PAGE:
October 4, 2004 12:57:11 PM

Archived from groups: rec.audio.tech,rec.audio.pro,uk.rec.audio (More info?)

In article <2v71m09nbgp9f7c2pbtatrrp6i8nfeg8rm@4ax.com>,
<me@privacy.net>


> I can't understand the meaning of ohms at all, tried looking at various
> webpages with diagrams but it still doesn't make any sense.

To get a given output sound level your amplifier puts a given voltage
across the speaker terminals. The speaker then demands a current.
Impedances in Ohms are simply the ratio between these.

So when you have a load with an impedance of X 'Ohm's, when your amp puts a
voltage of 'V' volts across the speaker terminals it has to supply the
speaker with a current of I = V/R amps.

Does that make it clear? Or have I missed the point?

> From what I can gather, most speakers and systems use 8ohms and if you
> go lower than 4 it starts to get dangerous, risking damaging the amp??

The problem is that with most speakers the effective impedance varies with
frequency. Hence to put a given a.c. voltage on its terminals at some
frequencies requires more current than at other frequencies. This means the
impedance value quoted for a loudspeaker is just a sort of 'average' of
'typical' value for what you get over a range of audible frequencies.

With amplifiers the powers quoted are when applying signals to a resistance
whose value is the same at all audio frequencies. Thus you can use the '8
Ohms' values as a general guide, but this hides details that are usually
unimportant, but sometimes matter. :-)


> Also, I need help understanding speaker power in W's.

> The RX-V730RDS Home Cinema Receiver is rated 125 W per speaker.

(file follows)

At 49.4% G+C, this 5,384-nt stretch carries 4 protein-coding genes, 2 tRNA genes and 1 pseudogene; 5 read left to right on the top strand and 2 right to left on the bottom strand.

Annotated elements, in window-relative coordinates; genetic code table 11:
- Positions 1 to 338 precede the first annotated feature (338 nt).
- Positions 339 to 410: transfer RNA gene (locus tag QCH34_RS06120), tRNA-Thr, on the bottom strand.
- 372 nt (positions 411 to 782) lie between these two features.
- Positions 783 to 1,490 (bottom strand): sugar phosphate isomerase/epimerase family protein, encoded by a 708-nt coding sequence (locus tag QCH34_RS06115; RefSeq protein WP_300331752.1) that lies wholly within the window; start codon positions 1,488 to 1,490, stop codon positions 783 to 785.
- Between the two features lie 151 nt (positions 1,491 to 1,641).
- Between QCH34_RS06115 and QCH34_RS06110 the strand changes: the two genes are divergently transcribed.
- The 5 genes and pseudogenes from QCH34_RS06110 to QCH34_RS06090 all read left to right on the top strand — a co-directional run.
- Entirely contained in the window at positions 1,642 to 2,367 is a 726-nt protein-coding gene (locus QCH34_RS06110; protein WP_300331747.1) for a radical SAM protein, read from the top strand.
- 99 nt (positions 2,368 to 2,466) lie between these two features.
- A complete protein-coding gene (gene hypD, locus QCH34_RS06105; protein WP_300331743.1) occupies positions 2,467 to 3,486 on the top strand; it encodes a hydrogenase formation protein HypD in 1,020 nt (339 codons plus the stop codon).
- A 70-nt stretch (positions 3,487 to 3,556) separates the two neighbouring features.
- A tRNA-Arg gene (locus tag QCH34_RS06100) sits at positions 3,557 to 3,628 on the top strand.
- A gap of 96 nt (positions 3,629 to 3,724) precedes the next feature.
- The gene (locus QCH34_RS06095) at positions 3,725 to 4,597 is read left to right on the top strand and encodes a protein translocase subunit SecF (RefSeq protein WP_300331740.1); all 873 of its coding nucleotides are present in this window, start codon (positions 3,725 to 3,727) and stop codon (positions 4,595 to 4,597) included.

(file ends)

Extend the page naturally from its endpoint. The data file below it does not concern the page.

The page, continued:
> My amp is rated 125w per channel, if i buy speakers that are rated 150w,
> 200w or 250w per speaker, will I lose out on the quaility? Should I
> *only* be buying 125w rated speakers for the 125w amp?

Nope. As John as already indicated, these values are also only really
'guides'. The power value given for the amp is (or should be!) the maximum
amount it can driver steadily into a stated impedance. The speaker values
are 'finger in the wind' estimates of the power levels you can expect to
get away with for brief periods.

In practice, most music consists of occasional brief high-power bursts with
a much lower mean level. Hence if you are using a 100W set of items it is
quite likely that the average power is well below this.

I suspect that on both the 'Ohms' and 'Watts' points you confusion may be
coming from the *different* ways that amplifier and speaker makers use
these values. Alas, we are stuck with this due to the way these things have
evolved in practice. :-)

Thus do not take the power or impedance ratings of items too seriously.
They are useful as a vague guide, but no more than that unless you get much
more detailed info on the units.

Hope the above helps.

Slainte,

Jim